Friday, September 30, 2011

Cruising the Web

Yup, the race card is already being thrown down.

It's nice to have powerful parents: another sweet financial deal for Chelsea Clinton. I'm sure it's all a coincidence that she was chosen to be on the board of directors of Barry Diller's IAC/Interactive where she'll be earning the big bucks. That's pretty good for a PhD student working on her dissertation.

My husband linked to this ludicrous story of how the city of Oakland has had to spend nearly $1 million to fire a couple of workers. Only in government....

Peter Wehner sees
Obama as a Democratic wrecking ball.

Don Surber analyzes how Obamacare has already raised health insurance premiums.

The Department of Energy isn't cowed by the Solyndra scandal. They're still shoveling money out for their preferred green industries despite how much cheaper it would be to approve the Keystone XL pipeline. For Obama's administration, it's all about competing with the Chinese instead of looking at the costs and benefits of various energy proposals.
Yet the Department of Energy seems oddly removed from the uproar [about Solyndra]. In a statement yesterday, Secretary Steven Chu said: "If we want to be a player in the global clean energy race, we must continue to invest in innovative technologies that enable commercial-scale deployment of clean, renewable power like solar." Translation: China is throwing taxpayer money into solar, so Americans should, too.

That comparison isn't straightforward; without a free media, it's impossible to know how many Solyndras Beijing is creating, much less how many are making any money. We doubt most Americans want its government to get in the business of competing dollar-for-subsidy-dollar with the politically directed credit decisions of the Chinese Communist Party. If solar energy collection technology has a chance to be a commercial winner, someone will invest in it. If no one does, there may be a very good reason.

One of those reasons may be this: The Energy Information Administration estimates that new natural gas-fired plants will create electricity at a cost of $63.10 per megawatt hour, compared to the Administration's "green" favorites, offshore wind and solar thermal plants—like the one in Nevada funded yesterday—which cost $243.20 and $311.80.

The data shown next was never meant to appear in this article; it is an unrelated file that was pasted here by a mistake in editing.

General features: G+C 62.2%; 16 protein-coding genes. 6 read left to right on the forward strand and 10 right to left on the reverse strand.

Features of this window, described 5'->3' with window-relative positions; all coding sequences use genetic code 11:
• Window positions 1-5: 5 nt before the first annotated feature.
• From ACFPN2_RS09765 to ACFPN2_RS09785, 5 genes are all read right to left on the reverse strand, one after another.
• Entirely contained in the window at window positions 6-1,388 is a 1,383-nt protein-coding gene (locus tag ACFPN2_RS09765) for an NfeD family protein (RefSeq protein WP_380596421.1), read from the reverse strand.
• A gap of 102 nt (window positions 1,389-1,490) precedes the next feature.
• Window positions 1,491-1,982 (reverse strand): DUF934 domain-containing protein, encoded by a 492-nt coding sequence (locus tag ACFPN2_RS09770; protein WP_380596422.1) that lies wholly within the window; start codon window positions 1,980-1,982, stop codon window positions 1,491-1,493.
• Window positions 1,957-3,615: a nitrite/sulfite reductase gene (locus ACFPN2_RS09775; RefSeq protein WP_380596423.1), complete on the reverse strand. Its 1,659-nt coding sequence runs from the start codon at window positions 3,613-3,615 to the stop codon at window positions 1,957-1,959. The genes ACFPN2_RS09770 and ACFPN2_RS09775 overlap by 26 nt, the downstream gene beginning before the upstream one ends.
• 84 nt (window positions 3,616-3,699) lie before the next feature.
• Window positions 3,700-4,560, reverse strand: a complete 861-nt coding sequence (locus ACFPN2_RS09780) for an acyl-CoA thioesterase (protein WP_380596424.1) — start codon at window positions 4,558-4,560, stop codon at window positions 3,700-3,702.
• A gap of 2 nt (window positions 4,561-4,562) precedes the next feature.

Even if you believe in the "green job" mantra, here's some more math: Yesterday's $737 million loan guarantee to Tonopah Solar Energy will create "600 construction jobs and 45 permanent jobs," according to the company. The $337 million loan guarantee to Sempra Energy "will fund up to 300 construction jobs." That's $1.1 billion for 45 permanent jobs.

By comparison, the proposed Keystone XL pipeline to carry crude oil from Western Canada to refineries on the U.S. Gulf Coast would create some 13,000 union jobs and around 118,000 "spin-off" jobs—if the U.S. State Department ever gets around to approving it. And taxpayers wouldn't have to risk a dime.

Jay Cost analyzes what difference Herman Cain could make if he were indeed the candidate and could chisel off 10% of the black vote from Obama. Big if's, of course, but it is still an intriguing mental exercise. One point he makes is that the Republicans barely even try to fight back against demagogic slurs against their party so that myths about how Republicans opposed civil rights in the 1960s when the real opponents were the Democrats. And bloacks themselves would benefit if the Democrats couldn't take them for granted and had to compete for their votes on the basis of policies such as school choice, abortion, and immigration.
The period of robust progress on civil rights lasted from about 1945 to 1965, and this occurred for two big reasons. First and most important was the civil rights movement, which put political pressure on an inert establishment. But the second and often overlooked reason is that the two parties were finally competing for the black vote, for the first time ever. Southern Democrats had totally suppressed the Southern black vote from about 1890 forwards, but African Americans began migrating to the North in large numbers around the turn of the century, so that the first Northern African American member of Congress, Oscar De Priest (a Republican), was elected from the South Side of Chicago in 1928. FDR won a majority of Northern black voters in 1936; this woke up the Republican party – which had long taken African Americans for granted – and finally pushed it forward on civil rights. The GOP platform in 1944 was much more liberal on civil rights than the Democratic platform, and GOP nominees for most of this period (Thomas Dewey in '44 and '48, Dwight Eisenhower in '52 and '56, and Richard Nixon in '60) were relatively friendly to black interests, and Democrats eventually responded by liberalizing as well. This helped set the stage for the Civil Rights Act and Voting Rights Act, both of which received broad bipartisan support. In other words, competition for votes contributed to big policy breakthroughs.
Stephen Moore concludes that the demagoguery of the Democrats against the wealthy who they allege aren't paying their fair share is actually setting the stage for true tax reform.

What are your three favorite presidential portraits? Clinton Cargill at the NYT travels to the National Portrait gallery and highlights his three favorites: Andrew Jackson, Rutherford B. Hayes, and Dwight Eisenhower. Though he seems to credit Hayes with what was achieved during Chester Arthur's administration.

You might be a racist if you supported Obama in 2008 and oppose him now.

Obama says that Americans
have gone soft. I guess we must be in a malaise.

You know the Obama campaign is worried when they start telling reporters that they have a plan to win the election without Ohio. Of course, that depends on winning Virginia and North Carolina. I don't see that happening unless the GOP picks someone totally unacceptable. Sadly, that could happen.